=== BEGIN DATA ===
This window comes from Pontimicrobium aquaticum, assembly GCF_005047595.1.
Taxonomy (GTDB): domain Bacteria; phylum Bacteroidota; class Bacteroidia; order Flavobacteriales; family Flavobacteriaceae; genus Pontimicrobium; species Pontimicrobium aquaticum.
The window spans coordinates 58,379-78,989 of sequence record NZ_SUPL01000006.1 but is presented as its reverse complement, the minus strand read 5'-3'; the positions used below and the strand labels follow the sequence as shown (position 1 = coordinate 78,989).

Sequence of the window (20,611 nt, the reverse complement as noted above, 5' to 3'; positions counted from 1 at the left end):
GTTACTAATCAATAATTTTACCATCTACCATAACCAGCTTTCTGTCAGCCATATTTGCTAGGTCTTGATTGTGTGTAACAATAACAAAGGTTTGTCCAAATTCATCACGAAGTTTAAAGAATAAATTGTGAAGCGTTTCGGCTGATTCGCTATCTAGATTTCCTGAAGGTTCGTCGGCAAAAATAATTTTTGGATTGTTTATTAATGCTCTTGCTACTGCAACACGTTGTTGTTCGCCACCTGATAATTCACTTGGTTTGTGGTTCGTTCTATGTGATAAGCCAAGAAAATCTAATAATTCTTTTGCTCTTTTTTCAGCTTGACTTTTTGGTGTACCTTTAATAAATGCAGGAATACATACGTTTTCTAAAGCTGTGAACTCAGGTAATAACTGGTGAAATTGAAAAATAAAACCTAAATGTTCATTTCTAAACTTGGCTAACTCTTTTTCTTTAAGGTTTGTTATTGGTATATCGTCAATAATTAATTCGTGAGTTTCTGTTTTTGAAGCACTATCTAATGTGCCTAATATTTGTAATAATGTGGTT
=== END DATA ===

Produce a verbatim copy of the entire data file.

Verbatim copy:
This window comes from Pontimicrobium aquaticum, assembly GCF_005047595.1.
Taxonomy (GTDB): domain Bacteria; phylum Bacteroidota; class Bacteroidia; order Flavobacteriales; family Flavobacteriaceae; genus Pontimicrobium; species Pontimicrobium aquaticum.
The window spans coordinates 58,379-78,989 of sequence record NZ_SUPL01000006.1 but is presented as its reverse complement, the minus strand read 5'-3'; the positions used below and the strand labels follow the sequence as shown (position 1 = coordinate 78,989).

Sequence of the window (20,611 nt, the reverse complement as noted above, 5' to 3'; positions counted from 1 at the left end):
GTTACTAATCAATAATTTTACCATCTACCATAACCAGCTTTCTGTCAGCCATATTTGCTAGGTCTTGATTGTGTGTAACAATAACAAAGGTTTGTCCAAATTCATCACGAAGTTTAAAGAATAAATTGTGAAGCGTTTCGGCTGATTCGCTATCTAGATTTCCTGAAGGTTCGTCGGCAAAAATAATTTTTGGATTGTTTATTAATGCTCTTGCTACTGCAACACGTTGTTGTTCGCCACCTGATAATTCACTTGGTTTGTGGTTCGTTCTATGTGATAAGCCAAGAAAATCTAATAATTCTTTTGCTCTTTTTTCAGCTTGACTTTTTGGTGTACCTTTAATAAATGCAGGAATACATACGTTTTCTAAAGCTGTGAACTCAGGTAATAACTGGTGAAATTGAAAAATAAAACCTAAATGTTCATTTCTAAACTTGGCTAACTCTTTTTCTTTAAGGTTTGTTATTGGTATATCGTCAATAATTAATTCGTGAGTTTCTGTTTTTGAAGCACTATCTAATGTGCCTAATATTTGTAATAATGTGGTT